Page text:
Give me a moment, I’m letting that sink in.

Japanese Noir

I watch some fairly awful movies with great regularity and glee. Nothing could promise less and truly deliver accurately on the promise than movies like THE GIANT GILA MONSTER or I WAS A TEENAGE WEREWOLF? I maintain to this day that GILA MONSTER could have been nominated for an Oscar for best song in a movie. Hey, sure the song (chant?) is cheesy as hell, but it was a slow year for movie music. GIGI was better? I’m not so sure.

And TEENAGE WEREWOLF has points of interest.

  • Teenage boys are known to fret over their complexion and when they might start needing to shave. This flick posits a bizarre take on both anxieties.
  • Plus, watching Michael Landon struggle to bring life to this title character by grunting his lines (human and lycanthropic) makes the viewer ponder if this early acting challenge aided or impeded his mature dramatic efforts (Little Joe in BONANZA and the dad in LITTLE HOUSE ON THE PRAIRIE). It’s a head-scratcher for 30-40 seconds.
  • If this story were remade today, it would probably include a scene in which Nick Saban would pay a recruiting visit to our high-school werewolf promising to change Alabama’s football schedule to all night games.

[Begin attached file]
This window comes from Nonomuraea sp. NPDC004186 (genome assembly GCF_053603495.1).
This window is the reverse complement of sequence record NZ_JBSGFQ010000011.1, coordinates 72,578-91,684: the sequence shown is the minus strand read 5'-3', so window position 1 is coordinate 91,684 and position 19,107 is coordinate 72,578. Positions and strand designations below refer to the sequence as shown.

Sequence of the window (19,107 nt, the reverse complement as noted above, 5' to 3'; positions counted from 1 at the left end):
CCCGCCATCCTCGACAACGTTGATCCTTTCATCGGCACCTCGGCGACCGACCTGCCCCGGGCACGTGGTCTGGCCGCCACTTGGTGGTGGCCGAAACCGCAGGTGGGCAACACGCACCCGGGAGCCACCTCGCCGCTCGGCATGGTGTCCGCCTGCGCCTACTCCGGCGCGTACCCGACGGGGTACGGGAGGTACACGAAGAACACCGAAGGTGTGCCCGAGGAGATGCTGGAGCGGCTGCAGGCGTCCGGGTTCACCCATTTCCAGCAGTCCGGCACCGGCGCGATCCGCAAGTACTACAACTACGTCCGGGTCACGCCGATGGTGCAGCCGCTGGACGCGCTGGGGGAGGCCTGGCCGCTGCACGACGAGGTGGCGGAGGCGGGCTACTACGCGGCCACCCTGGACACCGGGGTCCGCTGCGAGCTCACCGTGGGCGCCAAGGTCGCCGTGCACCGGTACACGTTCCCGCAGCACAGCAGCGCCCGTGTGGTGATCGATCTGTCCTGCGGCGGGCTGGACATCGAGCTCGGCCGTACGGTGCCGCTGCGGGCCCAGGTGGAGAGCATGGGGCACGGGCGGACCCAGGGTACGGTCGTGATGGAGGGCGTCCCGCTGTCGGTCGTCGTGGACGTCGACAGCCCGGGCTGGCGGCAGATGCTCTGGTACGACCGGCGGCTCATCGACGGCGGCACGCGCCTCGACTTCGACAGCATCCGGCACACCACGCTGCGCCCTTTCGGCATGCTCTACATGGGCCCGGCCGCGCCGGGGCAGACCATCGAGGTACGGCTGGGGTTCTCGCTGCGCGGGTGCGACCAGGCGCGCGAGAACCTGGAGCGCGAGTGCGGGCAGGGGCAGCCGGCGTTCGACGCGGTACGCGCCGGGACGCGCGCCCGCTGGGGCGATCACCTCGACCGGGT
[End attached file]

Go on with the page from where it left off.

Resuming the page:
What delights.

I also watch Japanese movies with regularity. They usually fall into one of two categories;

  • Happy foolishness featuring Godzilla or his runnin’ (actually flyin’ buddies) buddies Mothra, Rodan, Ghidra, et al.
  • Seriously serious films directed by Akira Kurasawa (the man is a god to me).

But tonight’s 1961 Japanese film is a new experience for me. None of the actors are wearing rubber suits, Tokyo is not destroyed, Toshiro Mifune is not in the cast, and thousands of mounted warriors with helpful identifying flags are not raising the dust.

ZERO FOCUS (I haven’t a clue as to the meaning of the title) is beautifully directed by Yoshitaro Nomura. I prowl the overnight offerings of Turner Classic Movies just in hope of finding flicks like this.

If you are a fan of film noir and Hitchcock, this is your meat.

  • It’s in black and white.
  • There are trains.
  • The characters speak Japanese, but the language of the film is “bleak”. I happen to be fluent in bleak – I suppose it’s from doing too many Sam Shepard plays and walking out on too many productions of WAITING FOR GODOT.
  • There are trains.
  • The plot twists and then twists again.
  • The characters play for keeps. Those who die stay dead, though occasionally we wonder.
  • Did I mention the trains?
  • Segments of Japanese post-war society of which I was totally ignorant are explored (dredged?).
  • I cared about every one of the characters in this story.

This is fine storytelling.

The acting is also fine. Excuse me for throwing some names at you, but these ladies are new to me and I was so very impressed.

  • Yoshiko Kuga is plain, pathetic, smart, and determined.